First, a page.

Part of Financial Guidance and Claims Bill [Lords] – in a Public Bill Committee at 12:30 pm on 1st February 2018.

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Photo of Jack Dromey Jack Dromey Shadow Minister (Work and Pensions) (Pensions) 12:30 pm, 1st February 2018

The lead amendment defines a pensions dashboard. It would require the single financial guidance body to provide for the public a pensions dashboard as part of its pension guidance function.

The idea of a pensions dashboard as a one-stop shop, enabling people to look at their pension scheme assets in one place, has been considered for a long time. We should have introduced one years ago. Many people across the country have very little idea of the value of their pension schemes—they may be in multiple schemes, and as a result they may have no idea what the returns might be. Pensions are a grey area for millions of people who believe they do not need to worry about it in the here and now, and that they will be able to deal with it when the time comes, but that is simply not the best or the most productive approach.

If someone has a solid awareness of the state their pension schemes, they have a much better insight into their future earnings after they retire, and they know whether they should put more—or perhaps, on occasion, less—money into their pension pot now. Crucially, this is about getting people to look forward and save for the future. A person moving jobs may have up to 11 small pension pots—that was the case for somebody I encountered recently—but perhaps only one provider has up-to-date details about them.

Government policy needs to be clear about whether and how the use of the dashboard can measurably reduce the small pots problem, and improve the position of savers whose funds are sitting in legacy products that offer poor value. We should introduce a pensions dashboard as a single public service dashboard overseen and hosted by the new single financial guidance body. It should be a safe viewing place, where an individual can see all the necessary information on their state and other pensions savings.

Although we did not press the amendment to a vote on Second Reading—indeed, depending on the Minister’s response, we may not do so today—we raised this issue because we urge the Government to look at making it a statutory duty, including for pension providers, to engage with the publicly owned dashboard, and thus to ensure that everyone has a complete picture of their pension situation when using it. The data should only be visible one way. Pension providers should not be able to see an individual’s pension dashboard. They must, however, be obliged to provide data towards it. If the direction of travel is in favour of a pensions dashboard—if that is common ground—the issue of what I describe as a duty to co-operate with the new mechanism is of the highest importance. If the dashboard is to be successful, all providers must release their data into it, although there still are some big, significant questions to be answered about governance, implementation and consumer protection —I would be the first to accept that—before the Government can move to compel all providers to provide the data that the industry is calling for.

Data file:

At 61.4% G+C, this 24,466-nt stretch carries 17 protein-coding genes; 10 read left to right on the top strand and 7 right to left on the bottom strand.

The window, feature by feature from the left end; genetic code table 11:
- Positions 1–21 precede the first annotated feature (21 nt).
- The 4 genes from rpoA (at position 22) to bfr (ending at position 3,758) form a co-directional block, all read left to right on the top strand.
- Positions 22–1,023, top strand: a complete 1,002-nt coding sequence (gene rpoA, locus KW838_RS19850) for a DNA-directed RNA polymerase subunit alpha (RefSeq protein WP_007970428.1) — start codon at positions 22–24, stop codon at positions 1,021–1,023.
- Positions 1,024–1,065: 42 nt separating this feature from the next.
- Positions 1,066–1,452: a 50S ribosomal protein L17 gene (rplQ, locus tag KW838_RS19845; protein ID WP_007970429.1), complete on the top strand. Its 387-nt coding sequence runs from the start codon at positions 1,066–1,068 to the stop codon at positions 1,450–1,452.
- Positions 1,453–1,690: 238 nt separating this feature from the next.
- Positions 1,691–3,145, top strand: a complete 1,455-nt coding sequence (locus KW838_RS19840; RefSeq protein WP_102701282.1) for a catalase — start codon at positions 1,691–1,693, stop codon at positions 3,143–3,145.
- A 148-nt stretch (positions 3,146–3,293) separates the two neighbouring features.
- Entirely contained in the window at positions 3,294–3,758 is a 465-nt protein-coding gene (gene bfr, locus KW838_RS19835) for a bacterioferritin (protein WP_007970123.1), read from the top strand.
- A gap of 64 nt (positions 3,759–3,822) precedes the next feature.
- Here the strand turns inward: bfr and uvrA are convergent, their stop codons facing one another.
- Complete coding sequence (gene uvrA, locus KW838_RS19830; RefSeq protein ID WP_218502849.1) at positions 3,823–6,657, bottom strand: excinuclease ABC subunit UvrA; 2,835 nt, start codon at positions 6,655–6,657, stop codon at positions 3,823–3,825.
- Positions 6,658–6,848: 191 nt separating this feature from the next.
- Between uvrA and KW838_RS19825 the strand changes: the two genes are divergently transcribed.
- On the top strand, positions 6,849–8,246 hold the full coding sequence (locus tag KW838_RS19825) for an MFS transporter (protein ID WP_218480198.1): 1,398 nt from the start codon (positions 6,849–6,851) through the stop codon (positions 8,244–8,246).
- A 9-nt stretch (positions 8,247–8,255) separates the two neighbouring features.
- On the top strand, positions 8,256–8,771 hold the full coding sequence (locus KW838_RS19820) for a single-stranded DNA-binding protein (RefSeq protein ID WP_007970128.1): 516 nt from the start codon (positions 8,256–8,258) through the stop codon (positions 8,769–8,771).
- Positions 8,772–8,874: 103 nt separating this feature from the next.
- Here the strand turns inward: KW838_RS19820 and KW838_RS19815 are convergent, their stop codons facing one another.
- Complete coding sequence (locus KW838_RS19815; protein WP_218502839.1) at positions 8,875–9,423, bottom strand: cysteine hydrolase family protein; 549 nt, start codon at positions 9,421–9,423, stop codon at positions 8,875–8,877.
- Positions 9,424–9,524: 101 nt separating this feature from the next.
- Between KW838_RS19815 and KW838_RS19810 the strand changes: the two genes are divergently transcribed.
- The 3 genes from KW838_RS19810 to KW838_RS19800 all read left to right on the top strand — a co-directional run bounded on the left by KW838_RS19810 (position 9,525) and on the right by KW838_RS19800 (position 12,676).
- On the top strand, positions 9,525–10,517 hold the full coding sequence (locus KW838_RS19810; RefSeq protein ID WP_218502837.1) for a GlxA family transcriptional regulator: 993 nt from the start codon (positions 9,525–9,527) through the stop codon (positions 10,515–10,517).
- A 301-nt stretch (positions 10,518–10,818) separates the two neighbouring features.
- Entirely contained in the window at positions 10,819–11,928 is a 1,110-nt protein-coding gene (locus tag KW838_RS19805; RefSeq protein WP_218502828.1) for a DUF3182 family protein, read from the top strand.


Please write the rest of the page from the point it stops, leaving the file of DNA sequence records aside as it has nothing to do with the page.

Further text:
Within the dashboard, there should be a pension finder service—an engine that sends out messages to search the records of all providers and schemes to see whether there is a match for the customer’s details. The engine would then collect that data to populate the consumer’s front-end viewing space.

The data of millions would be accessible through the dashboard, so I stress again: high standards, tough regulation and sound governance will be required to ensure that there is no abuse of a mechanism that is absolutely crucial to help people plan for the future. There are problems to be overcome, but a dashboard can make pensions guidance more effective. Individuals would have greater knowledge, which would improve the guidance conversation, with less time spent on working out what people have and more on giving the quality guidance that they need.

The direction of travel is common ground. We ask the Minister to brief the Committee on where the Government’s plans have reached, and I will respond accordingly.